“Occupy” is certainly the protest verb of the season. Nonetheless, I was utterly surprised by the #OccupyAdvent hashtag in a friend’s Twitter stream. I have long shared frustration with the economic disparities that sparked OccupyWallStreet – and OccupyDuluth. I also share the odd liminal state of those Occupy movements. We can see the inequalities, we know they need to change. But what, exactly, is the next step? #OccupyAdvent captured it for me.
Why I resonate with #OccupyAdvent
On the one hand, the irrational exuberance (remember Alan Greenspan?) that produced so many bubbles in the last decade was really only irrational for the people who believed that they could move into the top tier with high-flying investments, cheap credits, and unbelievable mortgage rates. Those folks – Occupy calls them the 99% – lost much or all of their savings, their homes, their jobs. The process was not so irrational for many in the financial sector: their salaries and bonuses continued unabated.
The Christian message of Advent is one of watching and waiting, of realigning our actions towards the authentically and the real. We watch and wait for the coming of Christ in our lives, in our families, in our communities. The spirituality of Advent is the antidote to the spending frenzy that is tempting many – even in the midst of unemployment and foreclosure – back into the glitz of big box stores to buy a 42″ television or stuff more fashionable clothes into our closets.
Advent needs to be Occupied
As long as I have been a Christian, pastors have been preaching homilies urging us not to be overtaken by consumerist Christmas during Advent – that the preparation should be in our hearts, not in a growing stack of wrapped boxes. It’s largely been a losing battle, as even gas stations and drug stores begin to sell Christmas decorations around Halloween. While we resonate to homilies urging us to pray, fast – not just from food – and give alms and help to the needy, those messages can be drowned out by commercial jingles.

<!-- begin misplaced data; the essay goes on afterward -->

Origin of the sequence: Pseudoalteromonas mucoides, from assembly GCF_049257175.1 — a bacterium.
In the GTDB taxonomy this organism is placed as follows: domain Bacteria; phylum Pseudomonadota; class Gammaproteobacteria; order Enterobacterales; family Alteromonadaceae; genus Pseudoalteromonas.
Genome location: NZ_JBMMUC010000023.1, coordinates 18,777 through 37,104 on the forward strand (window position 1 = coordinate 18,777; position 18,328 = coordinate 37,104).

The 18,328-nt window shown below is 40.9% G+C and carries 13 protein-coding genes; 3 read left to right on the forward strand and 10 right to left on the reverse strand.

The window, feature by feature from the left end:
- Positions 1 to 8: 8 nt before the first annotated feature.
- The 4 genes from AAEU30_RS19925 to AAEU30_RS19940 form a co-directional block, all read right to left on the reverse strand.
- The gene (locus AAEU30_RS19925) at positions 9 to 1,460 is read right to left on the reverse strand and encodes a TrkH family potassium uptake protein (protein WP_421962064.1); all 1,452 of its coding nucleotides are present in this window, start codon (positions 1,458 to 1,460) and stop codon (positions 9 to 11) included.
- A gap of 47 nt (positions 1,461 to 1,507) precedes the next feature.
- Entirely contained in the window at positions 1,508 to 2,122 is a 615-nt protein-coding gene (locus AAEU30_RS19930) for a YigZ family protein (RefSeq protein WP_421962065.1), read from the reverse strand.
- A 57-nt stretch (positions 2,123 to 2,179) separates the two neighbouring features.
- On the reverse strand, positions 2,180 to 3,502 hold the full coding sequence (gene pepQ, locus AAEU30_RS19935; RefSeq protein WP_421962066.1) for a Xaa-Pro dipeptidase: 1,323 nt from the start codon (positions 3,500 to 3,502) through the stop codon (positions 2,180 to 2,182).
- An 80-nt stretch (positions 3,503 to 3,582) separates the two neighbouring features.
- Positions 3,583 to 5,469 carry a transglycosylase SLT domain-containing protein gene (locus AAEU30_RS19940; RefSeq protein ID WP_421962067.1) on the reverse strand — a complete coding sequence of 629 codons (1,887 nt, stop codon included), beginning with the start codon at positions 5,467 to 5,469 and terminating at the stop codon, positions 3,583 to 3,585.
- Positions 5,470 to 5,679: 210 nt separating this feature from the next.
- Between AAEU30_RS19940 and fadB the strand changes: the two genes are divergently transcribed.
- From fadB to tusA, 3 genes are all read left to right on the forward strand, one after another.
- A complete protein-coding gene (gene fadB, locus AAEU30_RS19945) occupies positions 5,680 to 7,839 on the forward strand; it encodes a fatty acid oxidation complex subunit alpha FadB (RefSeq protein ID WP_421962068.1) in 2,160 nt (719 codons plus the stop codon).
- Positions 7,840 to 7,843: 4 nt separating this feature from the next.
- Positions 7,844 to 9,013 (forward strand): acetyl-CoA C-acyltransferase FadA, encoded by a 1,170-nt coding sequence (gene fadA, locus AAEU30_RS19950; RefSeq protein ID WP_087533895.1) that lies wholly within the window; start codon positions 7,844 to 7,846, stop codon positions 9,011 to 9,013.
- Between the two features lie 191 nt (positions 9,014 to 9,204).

Americans’ other source of moral statement – economic pundits – tell us that our spending in December is what keeps stores alive and growing. For the good of the nation, they say, we should rush out and spend money. Most of the hype – and spending – does not support the small local businesses that truly do provide a lot of jobs. The big purchases in big box stores will, for the most part, take our money out of town.
How to Occupy Advent
Advent is an open space, a spirituality ready and waiting to be taken up again. We will each move into it – occupy it – in creative ways. Certainly, the traditional practices of silence and prayer help us to unhook from the commercial frenzy. Almsgiving, in modern terms, might be volunteering – not only in food pantries and shelters but, in many cities, volunteers are keeping libraries, parks, rec centers and other functions going. These are the beginnings of rebuilding community and economy at the local level – creating true value.
Do we give up Christmas to Occupy Advent? I don’t think so. Instead of spending hours rushing from store to store, we may spend time writing notes, baking cookies, making small gifts (it really is the thought that counts!) – all the while waiting, watching, hoping for the new life that is coming.
Founders of the #OccupyAdvent movement say: “I encourage you all to “like” Occupy Advent on Facebook and follow it on Twitter. During the Advent season, reflect on the thoughts posted there. Share and retweet the posts with your friends and followers as way of spreading the movement of peace and reflection this Advent.” You can read an interview describing how the idea sprang up.